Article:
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Report: ACC teams up with Big 12 in House vs. NCAA case

                                Louisville quarterback Jack Plummer against the Florida State Seminoles on Dec. 2.
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Louisville quarterback Jack Plummer against the Florida State Seminoles on Dec. 2.

The Atlantic Coast Conference will be working alongside the Big 12 in House v. NCAA, and it will vote to settle that case in addition to other antitrust cases related to it, ESPN reported today.

A settlement is expected to pass, which would create a framework that would allow schools to give millions of dollars to athletes in the future. Former athletes who couldn’t sign Name, Image and Likeness (NIL) deals would also have access to a fund of over $2.7 billion.

There will be four more votes this week, with three coming from Power Five conferences and the other coming from the NCAA board of governors.

Presidents of ACC schools voted in-person in Charlotte today, the same day that presidents and chancellors of Big 12 universities met virtually to vote. Texas and Oklahoma, the departing members of the Big 12, stayed away from that vote, which resulted in unanimous approval.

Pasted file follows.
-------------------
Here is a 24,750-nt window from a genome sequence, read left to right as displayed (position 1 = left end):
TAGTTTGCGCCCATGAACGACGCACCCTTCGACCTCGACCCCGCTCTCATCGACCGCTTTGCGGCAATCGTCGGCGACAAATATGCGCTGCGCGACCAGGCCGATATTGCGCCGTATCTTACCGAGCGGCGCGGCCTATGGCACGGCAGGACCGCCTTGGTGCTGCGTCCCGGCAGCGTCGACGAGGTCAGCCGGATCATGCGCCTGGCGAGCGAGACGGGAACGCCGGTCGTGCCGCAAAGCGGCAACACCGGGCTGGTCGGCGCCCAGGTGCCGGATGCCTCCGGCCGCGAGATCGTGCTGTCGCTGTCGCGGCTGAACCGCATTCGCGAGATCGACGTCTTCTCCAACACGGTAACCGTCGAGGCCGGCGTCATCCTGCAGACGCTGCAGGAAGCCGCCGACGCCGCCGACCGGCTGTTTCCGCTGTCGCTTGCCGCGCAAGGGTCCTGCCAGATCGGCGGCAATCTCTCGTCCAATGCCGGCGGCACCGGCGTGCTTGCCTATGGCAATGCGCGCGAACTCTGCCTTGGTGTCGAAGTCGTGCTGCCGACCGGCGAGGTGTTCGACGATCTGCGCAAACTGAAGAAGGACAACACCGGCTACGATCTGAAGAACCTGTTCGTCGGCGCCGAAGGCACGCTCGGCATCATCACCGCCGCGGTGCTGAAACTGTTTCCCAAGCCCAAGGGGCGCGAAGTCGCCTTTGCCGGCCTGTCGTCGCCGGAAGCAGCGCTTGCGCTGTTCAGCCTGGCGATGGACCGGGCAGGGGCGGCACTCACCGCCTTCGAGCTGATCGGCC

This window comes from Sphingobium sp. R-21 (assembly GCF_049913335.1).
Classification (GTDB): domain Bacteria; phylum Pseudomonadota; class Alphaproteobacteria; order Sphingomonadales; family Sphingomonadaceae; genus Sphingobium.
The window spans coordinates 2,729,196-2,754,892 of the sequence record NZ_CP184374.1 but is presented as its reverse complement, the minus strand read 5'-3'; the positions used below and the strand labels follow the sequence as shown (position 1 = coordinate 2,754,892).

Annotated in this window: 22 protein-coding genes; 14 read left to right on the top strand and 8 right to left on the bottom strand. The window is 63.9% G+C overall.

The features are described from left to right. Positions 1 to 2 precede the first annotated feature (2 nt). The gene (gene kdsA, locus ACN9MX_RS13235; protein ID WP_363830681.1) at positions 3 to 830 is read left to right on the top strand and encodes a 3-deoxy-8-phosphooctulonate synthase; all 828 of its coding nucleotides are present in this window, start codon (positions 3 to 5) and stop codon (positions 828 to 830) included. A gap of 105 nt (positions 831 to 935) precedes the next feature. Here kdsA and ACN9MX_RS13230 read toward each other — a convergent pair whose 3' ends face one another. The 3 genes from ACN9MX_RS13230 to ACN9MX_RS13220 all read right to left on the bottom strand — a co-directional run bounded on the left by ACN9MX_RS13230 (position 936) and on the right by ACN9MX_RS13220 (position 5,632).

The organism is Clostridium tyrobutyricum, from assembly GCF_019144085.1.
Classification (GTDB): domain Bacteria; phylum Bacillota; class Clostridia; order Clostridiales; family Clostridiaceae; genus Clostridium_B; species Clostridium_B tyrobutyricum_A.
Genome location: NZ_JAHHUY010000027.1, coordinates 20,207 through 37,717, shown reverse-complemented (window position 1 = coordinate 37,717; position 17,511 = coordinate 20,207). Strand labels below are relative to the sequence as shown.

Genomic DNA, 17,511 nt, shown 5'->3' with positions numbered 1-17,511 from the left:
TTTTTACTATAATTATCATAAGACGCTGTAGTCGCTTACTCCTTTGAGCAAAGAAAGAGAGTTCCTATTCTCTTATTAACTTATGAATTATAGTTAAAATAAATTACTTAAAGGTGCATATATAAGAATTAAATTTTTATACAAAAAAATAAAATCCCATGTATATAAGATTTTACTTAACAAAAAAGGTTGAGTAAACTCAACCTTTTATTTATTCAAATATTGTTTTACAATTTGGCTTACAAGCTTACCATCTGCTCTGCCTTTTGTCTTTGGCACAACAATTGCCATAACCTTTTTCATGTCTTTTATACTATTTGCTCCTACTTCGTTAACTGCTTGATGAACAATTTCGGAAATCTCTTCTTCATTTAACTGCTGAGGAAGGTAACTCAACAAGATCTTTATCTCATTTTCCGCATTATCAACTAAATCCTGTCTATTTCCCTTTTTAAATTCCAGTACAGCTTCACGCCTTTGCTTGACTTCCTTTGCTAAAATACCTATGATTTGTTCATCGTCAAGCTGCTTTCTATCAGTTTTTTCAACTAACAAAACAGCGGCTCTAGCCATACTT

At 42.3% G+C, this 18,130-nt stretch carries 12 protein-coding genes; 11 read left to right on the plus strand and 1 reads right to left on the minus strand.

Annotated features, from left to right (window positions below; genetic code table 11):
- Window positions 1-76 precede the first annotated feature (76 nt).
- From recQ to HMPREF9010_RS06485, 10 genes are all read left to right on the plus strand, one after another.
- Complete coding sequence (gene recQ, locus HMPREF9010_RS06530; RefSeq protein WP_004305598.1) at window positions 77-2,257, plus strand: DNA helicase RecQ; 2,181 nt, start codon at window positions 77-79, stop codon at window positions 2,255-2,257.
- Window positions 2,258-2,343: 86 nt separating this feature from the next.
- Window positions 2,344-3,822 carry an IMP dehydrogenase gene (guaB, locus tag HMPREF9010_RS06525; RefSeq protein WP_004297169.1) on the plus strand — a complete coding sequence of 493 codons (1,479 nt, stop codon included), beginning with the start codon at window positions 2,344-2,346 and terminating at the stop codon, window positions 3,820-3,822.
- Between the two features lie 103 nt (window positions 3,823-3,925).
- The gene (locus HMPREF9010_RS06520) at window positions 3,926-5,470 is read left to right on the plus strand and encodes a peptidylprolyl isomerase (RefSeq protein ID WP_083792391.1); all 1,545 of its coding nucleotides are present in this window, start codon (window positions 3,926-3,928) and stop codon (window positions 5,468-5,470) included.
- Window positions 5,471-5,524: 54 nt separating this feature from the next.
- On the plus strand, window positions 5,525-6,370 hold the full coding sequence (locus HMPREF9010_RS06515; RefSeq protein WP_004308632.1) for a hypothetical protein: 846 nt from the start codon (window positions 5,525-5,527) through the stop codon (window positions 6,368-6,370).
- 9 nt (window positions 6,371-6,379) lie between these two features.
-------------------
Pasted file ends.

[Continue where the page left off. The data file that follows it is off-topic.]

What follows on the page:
ESPN’s report indicated that conferences are putting forth little resistance to the settlement, and the NCAA is also in the same boat.

The Pac-12 will be voting as a 12-team conference, the way it was when the House v. NCAA case was filed.

As part of the settlement, the NCAA would have to pay over $2.7 billion in back damages over a decade. About $1.6 billion of that won’t be given to the schools.

Schools are trying to settle to avoid things spiraling further out of control in the future, something that legal experts foresee happening because of the NCAA’s poor track record in court cases, per ESPN’s report.

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